Original link path: /using_slr_lenses.html
    Open archive

  • Title: Peltier Cooling the Meade DSI Pro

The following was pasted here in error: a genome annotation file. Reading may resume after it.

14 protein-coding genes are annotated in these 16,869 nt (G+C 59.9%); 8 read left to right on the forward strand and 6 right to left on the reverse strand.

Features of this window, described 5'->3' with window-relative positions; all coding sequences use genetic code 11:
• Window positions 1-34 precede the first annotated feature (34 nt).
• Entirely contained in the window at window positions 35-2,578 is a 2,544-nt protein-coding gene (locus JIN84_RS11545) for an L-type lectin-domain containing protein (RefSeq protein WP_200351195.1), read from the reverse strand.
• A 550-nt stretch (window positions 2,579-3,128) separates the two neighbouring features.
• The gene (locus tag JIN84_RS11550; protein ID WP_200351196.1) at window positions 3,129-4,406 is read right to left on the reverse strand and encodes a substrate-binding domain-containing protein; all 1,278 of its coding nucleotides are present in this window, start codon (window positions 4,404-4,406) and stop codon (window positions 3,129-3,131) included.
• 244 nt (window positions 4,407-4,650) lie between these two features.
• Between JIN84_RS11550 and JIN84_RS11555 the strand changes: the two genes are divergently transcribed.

Descriptive info: Peltier Cooling the Meade DSI Pro.. The reason for me taking on the challenge of attaching a cooler to my Meade DSI Pro is simple.. The camera is a bit noisy.. I'm not taking anything away from the Meade DSI Pro, it is a very sensitive camera and I am ninety-nine percent satisfied with how it performs.. I simply began to notice.. Peltier Cooler on DSI Pro.. that during imaging sessions, if I waited to long between taking darks and taking light images, new hot pixels would appear and cause problems in my captures.. I tried using a fan to cool the camera, but this did not sufficiently correct the problem.. I then decided to go with my next option, Peltier cooling of the camera.. The Meade DSI Pro has a large heat sink with a cold finger on the inside which makes direct contact with the ICX254AL CCD chip.. I figured this was a good thing as it shouldn't be too difficult to attach a cooler to the heat sink, and have the chip be cooled by the cooler via the cold finger.. The only problem is that the heat sink on the DSI is rounded and not flat.. I thought about just using putty to fill the empty space around the heat sink prongs, but I wanted something more efficient than this.. I decided to use my Dremel tool and grind off a total of 42 heat sink prongs to allow the Peltier to lay flat on the surface of the case.. This is a very intrusive approach and might not be for everyone.. I know, because I had a very hard time convincing myself to doing it.. It won't hurt the camera in any way though, so long as you have taken the heat sink off the camera first! Nevertheless, proceed at your own risk.. I used a 40mmX40mm 4mm thick Peltier which I purchased from.. QualityKits.. A Peltier this size fits nicely in an opening similar to the one I created on the DSI heat sink.. I then took a CPU heat sink and fan from an old Celeron computer and placed it on top of the DSI heat sink to see how well it fit.. I had to slightly grind a few rows of prongs to allow for the CPU heat sink to fit snugly over the Peltier.. But once done I had a very good contact between the DSI case, Peltier, and CPU heat sink.. I used a silicone based heat sink paste between all the surfaces.. I also purchased a small kitchen temperature probe.. I took it apart and placed the sensor on the actual cold finger of the DSI heat sink.. I then ran the small wires out between the two halves of the cases ,and placed the LCD temperature gage on the side of the DSI.. Placing the temperature sensor on the cold finger should yield very accurate temperature readings.. Another important part of this design is the power supply.. Powering the Peltier cooler is straight forward.. A good 12 Volt DC source which is able to supply a few amps should be sufficient.. A variable power supply is even better.. In my case I am using a homemade variable power supply with a 3 Amp transformer.. I added a 4 Ohm 70Watt power resistor  ...   in Florida during the summer months.. The dew point and consequent condensation of the imaging chip is a real limiting facture to how low you can go unless you take more elaborate actions like enclosing the CCD chip in an air tight chamber with all the humidity pumped out of the chamber.. This is far beyond what I'm willing to do, and at any rate, I'm totally satisfied with the results I have achieved thus far.. BS2e Peltier Cooler Controller.. After some time of using the Peltier cooler on the Meade DSI cameras I came to realize that a controller was in order.. The problem I was seeing was two fold.. Firstly, I was having to adjust the power to the cooler way to much in an attempt to keep the temperature above dew point during imaging sessions.. Secondly, the variations in temperature generated by me fiddling with the power supply were causing problems with my dark frames.. There were hot pixels which I could not correct by dark frame subtraction because of the wild variations in temperature.. BS2e Cooler Controller.. I decided to build a microcontroller based around the BS2e by Parallax to solve the problem.. I chose this microcontroller because I had one laying around doing nothing.. The Basic Stamp line by Parallax is for the beginner in the world of microcontrollers.. The language has some limitations that can make life a bit difficult at times.. Nevertheless, the BS2 is a capable microcontroller.. I used the Parallax.. Super Carrier Board.. for the build.. This board provides a nice area for soldering additional components.. On the prototyping section of the board I installed an.. SHT11.. temperature/humidity sensor, an IRL3103 MOSFET switch circuit for turning the cooler on and off and an RC circuit used by the.. AD592.. temperature probe which is attached to the cold finger inside the DSI camera.. I added an LCD screen to the board to be able to quickly get readings while outside.. From within the house I use the serial console to read the values.. The board is powered by a 12 volt power supply.. The most difficult part of this project was coding the Basic Stamp due to it's math limitations.. The dew point portion of the code was particularly difficult and.. I couldn't have done it without help from this site.. Here is the.. BS2 cooler controller.. source code.. for anyone wanting to give this a try.. And here it is in.. plain text for a quick look over.. There are a million different ways to build one of these peltier cooler controllers starting with what microcontroller one uses to hardware to software.. I decided to post my experience with building one in the hopes that it helps point someone in the right direction.. This project took me a number of weeks to build and there were quite a few instances when I thought I would never be able to complete it successfully.. But the satisfaction I now get every night I use the telescope knowing that I don't have to worry about the CCD fogging up as well as just seeing the temperature track the due point so effortlessly makes it all worthwhile.. Well, I hope the information here will come in handy and if you have any questions just send me an email.. Good luck!..